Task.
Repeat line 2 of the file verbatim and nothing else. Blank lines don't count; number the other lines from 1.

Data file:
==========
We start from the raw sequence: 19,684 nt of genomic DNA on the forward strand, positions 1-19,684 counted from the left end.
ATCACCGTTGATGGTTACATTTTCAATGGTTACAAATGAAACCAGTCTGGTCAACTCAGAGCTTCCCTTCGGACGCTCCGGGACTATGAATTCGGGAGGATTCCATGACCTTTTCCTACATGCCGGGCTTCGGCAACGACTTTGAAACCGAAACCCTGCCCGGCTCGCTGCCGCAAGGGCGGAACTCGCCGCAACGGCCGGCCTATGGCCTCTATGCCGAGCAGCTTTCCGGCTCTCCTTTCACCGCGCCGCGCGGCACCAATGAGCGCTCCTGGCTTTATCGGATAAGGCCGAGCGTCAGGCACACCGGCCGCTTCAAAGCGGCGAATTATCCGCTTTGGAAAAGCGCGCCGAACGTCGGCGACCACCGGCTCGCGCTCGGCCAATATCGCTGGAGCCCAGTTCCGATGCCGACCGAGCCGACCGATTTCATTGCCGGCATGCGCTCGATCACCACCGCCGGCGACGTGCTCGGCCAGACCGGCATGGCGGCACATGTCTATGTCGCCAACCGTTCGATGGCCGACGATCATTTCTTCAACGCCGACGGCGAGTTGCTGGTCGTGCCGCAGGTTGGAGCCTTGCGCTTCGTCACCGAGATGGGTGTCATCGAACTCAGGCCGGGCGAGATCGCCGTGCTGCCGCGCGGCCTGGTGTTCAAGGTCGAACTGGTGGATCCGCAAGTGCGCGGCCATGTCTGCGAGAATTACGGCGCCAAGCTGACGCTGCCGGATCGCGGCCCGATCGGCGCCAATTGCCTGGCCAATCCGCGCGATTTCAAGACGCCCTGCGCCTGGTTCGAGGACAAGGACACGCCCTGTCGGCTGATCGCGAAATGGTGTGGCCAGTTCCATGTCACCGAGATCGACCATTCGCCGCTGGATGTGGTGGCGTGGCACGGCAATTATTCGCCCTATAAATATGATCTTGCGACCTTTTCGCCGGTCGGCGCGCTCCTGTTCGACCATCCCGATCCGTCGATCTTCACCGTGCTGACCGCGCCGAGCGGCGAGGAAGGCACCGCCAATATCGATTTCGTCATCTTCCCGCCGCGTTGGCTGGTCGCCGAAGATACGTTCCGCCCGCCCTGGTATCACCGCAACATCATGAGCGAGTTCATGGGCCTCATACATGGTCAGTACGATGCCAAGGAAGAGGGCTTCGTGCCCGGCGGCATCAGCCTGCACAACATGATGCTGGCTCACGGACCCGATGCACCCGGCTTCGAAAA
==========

ATCACCGTTGATGGTTACATTTTCAATGGTTACAAATGAAACCAGTCTGGTCAACTCAGAGCTTCCCTTCGGACGCTCCGGGACTATGAATTCGGGAGGATTCCATGACCTTTTCCTACATGCCGGGCTTCGGCAACGACTTTGAAACCGAAACCCTGCCCGGCTCGCTGCCGCAAGGGCGGAACTCGCCGCAACGGCCGGCCTATGGCCTCTATGCCGAGCAGCTTTCCGGCTCTCCTTTCACCGCGCCGCGCGGCACCAATGAGCGCTCCTGGCTTTATCGGATAAGGCCGAGCGTCAGGCACACCGGCCGCTTCAAAGCGGCGAATTATCCGCTTTGGAAAAGCGCGCCGAACGTCGGCGACCACCGGCTCGCGCTCGGCCAATATCGCTGGAGCCCAGTTCCGATGCCGACCGAGCCGACCGATTTCATTGCCGGCATGCGCTCGATCACCACCGCCGGCGACGTGCTCGGCCAGACCGGCATGGCGGCACATGTCTATGTCGCCAACCGTTCGATGGCCGACGATCATTTCTTCAACGCCGACGGCGAGTTGCTGGTCGTGCCGCAGGTTGGAGCCTTGCGCTTCGTCACCGAGATGGGTGTCATCGAACTCAGGCCGGGCGAGATCGCCGTGCTGCCGCGCGGCCTGGTGTTCAAGGTCGAACTGGTGGATCCGCAAGTGCGCGGCCATGTCTGCGAGAATTACGGCGCCAAGCTGACGCTGCCGGATCGCGGCCCGATCGGCGCCAATTGCCTGGCCAATCCGCGCGATTTCAAGACGCCCTGCGCCTGGTTCGAGGACAAGGACACGCCCTGTCGGCTGATCGCGAAATGGTGTGGCCAGTTCCATGTCACCGAGATCGACCATTCGCCGCTGGATGTGGTGGCGTGGCACGGCAATTATTCGCCCTATAAATATGATCTTGCGACCTTTTCGCCGGTCGGCGCGCTCCTGTTCGACCATCCCGATCCGTCGATCTTCACCGTGCTGACCGCGCCGAGCGGCGAGGAAGGCACCGCCAATATCGATTTCGTCATCTTCCCGCCGCGTTGGCTGGTCGCCGAAGATACGTTCCGCCCGCCCTGGTATCACCGCAACATCATGAGCGAGTTCATGGGCCTCATACATGGTCAGTACGATGCCAAGGAAGAGGGCTTCGTGCCCGGCGGCATCAGCCTGCACAACATGATGCTGGCTCACGGACCCGATGCACCCGGCTTCGAAAA